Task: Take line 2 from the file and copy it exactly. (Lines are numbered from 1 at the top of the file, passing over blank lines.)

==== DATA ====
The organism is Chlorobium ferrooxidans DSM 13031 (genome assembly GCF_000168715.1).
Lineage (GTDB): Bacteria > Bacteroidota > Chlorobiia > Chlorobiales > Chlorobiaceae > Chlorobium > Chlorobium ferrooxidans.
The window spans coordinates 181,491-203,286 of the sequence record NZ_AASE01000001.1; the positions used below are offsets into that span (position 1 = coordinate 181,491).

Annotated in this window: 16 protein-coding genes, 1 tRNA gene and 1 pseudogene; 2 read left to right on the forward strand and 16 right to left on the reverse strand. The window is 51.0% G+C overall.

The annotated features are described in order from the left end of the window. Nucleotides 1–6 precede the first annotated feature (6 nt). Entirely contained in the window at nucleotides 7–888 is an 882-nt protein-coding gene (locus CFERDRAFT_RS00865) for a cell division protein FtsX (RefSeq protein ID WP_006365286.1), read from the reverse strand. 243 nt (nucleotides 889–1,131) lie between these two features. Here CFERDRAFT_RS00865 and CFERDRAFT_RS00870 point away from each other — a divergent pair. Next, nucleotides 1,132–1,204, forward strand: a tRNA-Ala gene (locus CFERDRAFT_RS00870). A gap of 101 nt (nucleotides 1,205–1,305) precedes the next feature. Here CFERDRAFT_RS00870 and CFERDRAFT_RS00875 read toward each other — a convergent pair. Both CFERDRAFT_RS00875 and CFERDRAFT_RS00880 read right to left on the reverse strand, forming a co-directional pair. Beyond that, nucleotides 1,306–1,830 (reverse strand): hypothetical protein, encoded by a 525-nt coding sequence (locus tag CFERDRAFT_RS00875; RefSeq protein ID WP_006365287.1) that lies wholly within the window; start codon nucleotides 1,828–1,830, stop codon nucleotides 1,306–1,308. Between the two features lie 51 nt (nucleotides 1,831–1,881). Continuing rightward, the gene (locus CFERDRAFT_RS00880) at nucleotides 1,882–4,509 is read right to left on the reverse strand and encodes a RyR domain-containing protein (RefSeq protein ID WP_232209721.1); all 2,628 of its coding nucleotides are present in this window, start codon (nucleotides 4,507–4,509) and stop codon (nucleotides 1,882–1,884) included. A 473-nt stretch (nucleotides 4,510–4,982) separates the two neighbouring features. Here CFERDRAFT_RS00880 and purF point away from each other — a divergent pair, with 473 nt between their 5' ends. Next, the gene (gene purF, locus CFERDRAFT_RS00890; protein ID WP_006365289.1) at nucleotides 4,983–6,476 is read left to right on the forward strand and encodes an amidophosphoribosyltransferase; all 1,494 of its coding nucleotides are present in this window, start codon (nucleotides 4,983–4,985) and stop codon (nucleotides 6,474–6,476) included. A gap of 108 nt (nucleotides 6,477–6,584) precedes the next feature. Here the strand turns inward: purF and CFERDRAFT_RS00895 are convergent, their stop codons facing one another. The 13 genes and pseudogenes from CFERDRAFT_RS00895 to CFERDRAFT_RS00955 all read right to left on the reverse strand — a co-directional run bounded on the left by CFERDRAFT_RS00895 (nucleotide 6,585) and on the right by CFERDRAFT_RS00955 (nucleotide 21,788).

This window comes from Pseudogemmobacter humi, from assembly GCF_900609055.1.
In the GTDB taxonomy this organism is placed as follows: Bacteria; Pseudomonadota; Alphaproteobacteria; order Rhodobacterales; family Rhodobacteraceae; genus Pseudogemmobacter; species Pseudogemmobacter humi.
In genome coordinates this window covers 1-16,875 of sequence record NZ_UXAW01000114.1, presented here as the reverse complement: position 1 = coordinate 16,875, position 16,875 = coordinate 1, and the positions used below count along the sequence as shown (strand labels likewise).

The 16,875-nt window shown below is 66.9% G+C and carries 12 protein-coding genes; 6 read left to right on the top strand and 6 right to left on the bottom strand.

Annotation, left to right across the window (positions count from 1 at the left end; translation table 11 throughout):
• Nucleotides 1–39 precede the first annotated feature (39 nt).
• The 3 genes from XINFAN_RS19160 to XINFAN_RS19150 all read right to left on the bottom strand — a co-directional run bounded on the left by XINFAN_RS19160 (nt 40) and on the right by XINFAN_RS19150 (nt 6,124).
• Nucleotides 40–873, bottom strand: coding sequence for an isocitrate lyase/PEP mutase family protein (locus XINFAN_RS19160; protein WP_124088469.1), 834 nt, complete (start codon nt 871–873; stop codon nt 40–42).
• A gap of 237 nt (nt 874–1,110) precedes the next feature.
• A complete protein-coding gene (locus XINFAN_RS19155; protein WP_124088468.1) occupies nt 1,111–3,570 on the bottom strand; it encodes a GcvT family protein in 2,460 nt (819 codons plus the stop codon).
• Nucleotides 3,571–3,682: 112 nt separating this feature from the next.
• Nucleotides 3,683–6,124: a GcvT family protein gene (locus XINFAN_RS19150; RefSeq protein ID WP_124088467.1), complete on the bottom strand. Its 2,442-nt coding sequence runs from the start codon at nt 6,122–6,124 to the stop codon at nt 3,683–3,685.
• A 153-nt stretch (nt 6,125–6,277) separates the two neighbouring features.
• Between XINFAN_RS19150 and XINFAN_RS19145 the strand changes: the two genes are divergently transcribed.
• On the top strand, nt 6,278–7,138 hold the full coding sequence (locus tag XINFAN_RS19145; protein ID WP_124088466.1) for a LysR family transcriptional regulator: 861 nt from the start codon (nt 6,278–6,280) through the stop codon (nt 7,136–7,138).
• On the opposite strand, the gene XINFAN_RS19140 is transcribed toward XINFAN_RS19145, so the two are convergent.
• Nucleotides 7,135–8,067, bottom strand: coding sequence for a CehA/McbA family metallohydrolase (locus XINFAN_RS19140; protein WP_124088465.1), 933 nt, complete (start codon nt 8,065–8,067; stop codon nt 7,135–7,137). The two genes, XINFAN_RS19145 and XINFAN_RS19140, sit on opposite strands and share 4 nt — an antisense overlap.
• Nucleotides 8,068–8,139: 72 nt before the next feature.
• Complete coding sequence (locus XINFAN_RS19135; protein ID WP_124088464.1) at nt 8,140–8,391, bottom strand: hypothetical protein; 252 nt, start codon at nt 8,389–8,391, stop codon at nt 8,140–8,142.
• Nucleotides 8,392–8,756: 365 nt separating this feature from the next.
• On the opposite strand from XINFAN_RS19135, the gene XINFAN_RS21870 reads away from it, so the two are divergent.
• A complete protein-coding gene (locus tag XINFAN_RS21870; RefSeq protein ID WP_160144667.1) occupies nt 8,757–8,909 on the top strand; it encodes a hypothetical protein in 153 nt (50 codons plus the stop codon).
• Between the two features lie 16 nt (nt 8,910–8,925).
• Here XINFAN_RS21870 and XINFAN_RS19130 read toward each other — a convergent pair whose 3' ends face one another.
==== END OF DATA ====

Lineage (GTDB): Bacteria > Bacteroidota > Chlorobiia > Chlorobiales > Chlorobiaceae > Chlorobium > Chlorobium ferrooxidans.